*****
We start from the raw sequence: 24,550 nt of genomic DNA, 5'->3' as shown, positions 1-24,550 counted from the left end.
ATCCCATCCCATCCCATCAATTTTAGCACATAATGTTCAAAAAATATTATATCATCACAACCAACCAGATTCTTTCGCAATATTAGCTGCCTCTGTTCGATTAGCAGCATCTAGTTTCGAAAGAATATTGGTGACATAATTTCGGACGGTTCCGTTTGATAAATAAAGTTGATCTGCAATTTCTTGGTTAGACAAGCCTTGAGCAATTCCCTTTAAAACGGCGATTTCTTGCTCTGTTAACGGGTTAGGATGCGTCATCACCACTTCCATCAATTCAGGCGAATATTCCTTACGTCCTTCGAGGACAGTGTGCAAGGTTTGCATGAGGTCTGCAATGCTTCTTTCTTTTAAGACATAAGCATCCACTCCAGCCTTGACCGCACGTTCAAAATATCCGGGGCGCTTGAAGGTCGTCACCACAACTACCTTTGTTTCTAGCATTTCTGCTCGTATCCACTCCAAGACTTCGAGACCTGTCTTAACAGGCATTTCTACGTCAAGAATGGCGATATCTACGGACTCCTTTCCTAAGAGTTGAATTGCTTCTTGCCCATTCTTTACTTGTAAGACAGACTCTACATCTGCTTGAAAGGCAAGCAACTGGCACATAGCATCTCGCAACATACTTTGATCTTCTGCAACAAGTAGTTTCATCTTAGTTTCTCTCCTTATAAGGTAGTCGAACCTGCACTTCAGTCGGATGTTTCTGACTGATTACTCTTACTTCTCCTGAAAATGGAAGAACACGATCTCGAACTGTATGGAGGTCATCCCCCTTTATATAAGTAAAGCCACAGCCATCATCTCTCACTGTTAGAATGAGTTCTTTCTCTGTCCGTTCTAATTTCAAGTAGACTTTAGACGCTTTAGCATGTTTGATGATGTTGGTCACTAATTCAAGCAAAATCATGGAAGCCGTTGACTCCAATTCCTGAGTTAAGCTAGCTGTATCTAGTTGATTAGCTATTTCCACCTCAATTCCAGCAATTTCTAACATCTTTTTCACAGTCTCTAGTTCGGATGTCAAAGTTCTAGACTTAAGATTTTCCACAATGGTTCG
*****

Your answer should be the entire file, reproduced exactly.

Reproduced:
We start from the raw sequence: 24,550 nt of genomic DNA, 5'->3' as shown, positions 1-24,550 counted from the left end.
ATCCCATCCCATCCCATCAATTTTAGCACATAATGTTCAAAAAATATTATATCATCACAACCAACCAGATTCTTTCGCAATATTAGCTGCCTCTGTTCGATTAGCAGCATCTAGTTTCGAAAGAATATTGGTGACATAATTTCGGACGGTTCCGTTTGATAAATAAAGTTGATCTGCAATTTCTTGGTTAGACAAGCCTTGAGCAATTCCCTTTAAAACGGCGATTTCTTGCTCTGTTAACGGGTTAGGATGCGTCATCACCACTTCCATCAATTCAGGCGAATATTCCTTACGTCCTTCGAGGACAGTGTGCAAGGTTTGCATGAGGTCTGCAATGCTTCTTTCTTTTAAGACATAAGCATCCACTCCAGCCTTGACCGCACGTTCAAAATATCCGGGGCGCTTGAAGGTCGTCACCACAACTACCTTTGTTTCTAGCATTTCTGCTCGTATCCACTCCAAGACTTCGAGACCTGTCTTAACAGGCATTTCTACGTCAAGAATGGCGATATCTACGGACTCCTTTCCTAAGAGTTGAATTGCTTCTTGCCCATTCTTTACTTGTAAGACAGACTCTACATCTGCTTGAAAGGCAAGCAACTGGCACATAGCATCTCGCAACATACTTTGATCTTCTGCAACAAGTAGTTTCATCTTAGTTTCTCTCCTTATAAGGTAGTCGAACCTGCACTTCAGTCGGATGTTTCTGACTGATTACTCTTACTTCTCCTGAAAATGGAAGAACACGATCTCGAACTGTATGGAGGTCATCCCCCTTTATATAAGTAAAGCCACAGCCATCATCTCTCACTGTTAGAATGAGTTCTTTCTCTGTCCGTTCTAATTTCAAGTAGACTTTAGACGCTTTAGCATGTTTGATGATGTTGGTCACTAATTCAAGCAAAATCATGGAAGCCGTTGACTCCAATTCCTGAGTTAAGCTAGCTGTATCTAGTTGATTAGCTATTTCCACCTCAATTCCAGCAATTTCTAACATCTTTTTCACAGTCTCTAGTTCGGATGTCAAAGTTCTAGACTTAAGATTTTCCACAATGGTTCG